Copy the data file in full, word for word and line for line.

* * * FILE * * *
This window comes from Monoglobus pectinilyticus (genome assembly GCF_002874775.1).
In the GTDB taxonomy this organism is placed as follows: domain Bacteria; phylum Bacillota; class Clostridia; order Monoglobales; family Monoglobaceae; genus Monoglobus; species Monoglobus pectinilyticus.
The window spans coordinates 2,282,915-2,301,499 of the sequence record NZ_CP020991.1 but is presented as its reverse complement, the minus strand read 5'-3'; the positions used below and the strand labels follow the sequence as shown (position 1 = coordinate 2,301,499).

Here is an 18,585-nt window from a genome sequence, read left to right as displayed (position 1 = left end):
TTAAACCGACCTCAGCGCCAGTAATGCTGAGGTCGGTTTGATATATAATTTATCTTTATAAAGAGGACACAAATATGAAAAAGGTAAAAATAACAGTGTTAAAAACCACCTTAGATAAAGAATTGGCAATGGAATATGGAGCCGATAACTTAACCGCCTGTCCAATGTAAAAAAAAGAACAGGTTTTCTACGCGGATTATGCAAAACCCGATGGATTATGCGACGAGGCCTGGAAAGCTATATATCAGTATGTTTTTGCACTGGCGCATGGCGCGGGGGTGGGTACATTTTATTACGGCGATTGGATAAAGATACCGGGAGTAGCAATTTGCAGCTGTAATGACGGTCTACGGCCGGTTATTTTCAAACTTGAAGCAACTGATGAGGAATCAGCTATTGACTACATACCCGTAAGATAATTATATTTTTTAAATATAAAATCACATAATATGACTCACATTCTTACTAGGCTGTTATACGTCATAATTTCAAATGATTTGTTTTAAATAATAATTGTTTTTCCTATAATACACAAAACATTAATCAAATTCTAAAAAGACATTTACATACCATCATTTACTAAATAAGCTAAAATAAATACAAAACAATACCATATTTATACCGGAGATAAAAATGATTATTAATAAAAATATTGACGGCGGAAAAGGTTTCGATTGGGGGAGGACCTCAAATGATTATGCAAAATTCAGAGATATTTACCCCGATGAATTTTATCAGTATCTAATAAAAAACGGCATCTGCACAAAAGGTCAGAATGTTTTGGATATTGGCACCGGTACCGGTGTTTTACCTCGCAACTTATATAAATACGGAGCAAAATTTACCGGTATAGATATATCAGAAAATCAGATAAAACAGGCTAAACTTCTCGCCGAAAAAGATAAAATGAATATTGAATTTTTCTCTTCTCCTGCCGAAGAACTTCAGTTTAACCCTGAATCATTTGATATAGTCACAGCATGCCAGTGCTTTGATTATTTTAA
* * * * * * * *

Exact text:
This window comes from Monoglobus pectinilyticus (genome assembly GCF_002874775.1).
In the GTDB taxonomy this organism is placed as follows: domain Bacteria; phylum Bacillota; class Clostridia; order Monoglobales; family Monoglobaceae; genus Monoglobus; species Monoglobus pectinilyticus.
The window spans coordinates 2,282,915-2,301,499 of the sequence record NZ_CP020991.1 but is presented as its reverse complement, the minus strand read 5'-3'; the positions used below and the strand labels follow the sequence as shown (position 1 = coordinate 2,301,499).

Here is an 18,585-nt window from a genome sequence, read left to right as displayed (position 1 = left end):
TTAAACCGACCTCAGCGCCAGTAATGCTGAGGTCGGTTTGATATATAATTTATCTTTATAAAGAGGACACAAATATGAAAAAGGTAAAAATAACAGTGTTAAAAACCACCTTAGATAAAGAATTGGCAATGGAATATGGAGCCGATAACTTAACCGCCTGTCCAATGTAAAAAAAAGAACAGGTTTTCTACGCGGATTATGCAAAACCCGATGGATTATGCGACGAGGCCTGGAAAGCTATATATCAGTATGTTTTTGCACTGGCGCATGGCGCGGGGGTGGGTACATTTTATTACGGCGATTGGATAAAGATACCGGGAGTAGCAATTTGCAGCTGTAATGACGGTCTACGGCCGGTTATTTTCAAACTTGAAGCAACTGATGAGGAATCAGCTATTGACTACATACCCGTAAGATAATTATATTTTTTAAATATAAAATCACATAATATGACTCACATTCTTACTAGGCTGTTATACGTCATAATTTCAAATGATTTGTTTTAAATAATAATTGTTTTTCCTATAATACACAAAACATTAATCAAATTCTAAAAAGACATTTACATACCATCATTTACTAAATAAGCTAAAATAAATACAAAACAATACCATATTTATACCGGAGATAAAAATGATTATTAATAAAAATATTGACGGCGGAAAAGGTTTCGATTGGGGGAGGACCTCAAATGATTATGCAAAATTCAGAGATATTTACCCCGATGAATTTTATCAGTATCTAATAAAAAACGGCATCTGCACAAAAGGTCAGAATGTTTTGGATATTGGCACCGGTACCGGTGTTTTACCTCGCAACTTATATAAATACGGAGCAAAATTTACCGGTATAGATATATCAGAAAATCAGATAAAACAGGCTAAACTTCTCGCCGAAAAAGATAAAATGAATATTGAATTTTTCTCTTCTCCTGCCGAAGAACTTCAGTTTAACCCTGAATCATTTGATATAGTCACAGCATGCCAGTGCTTTGATTATTTTAA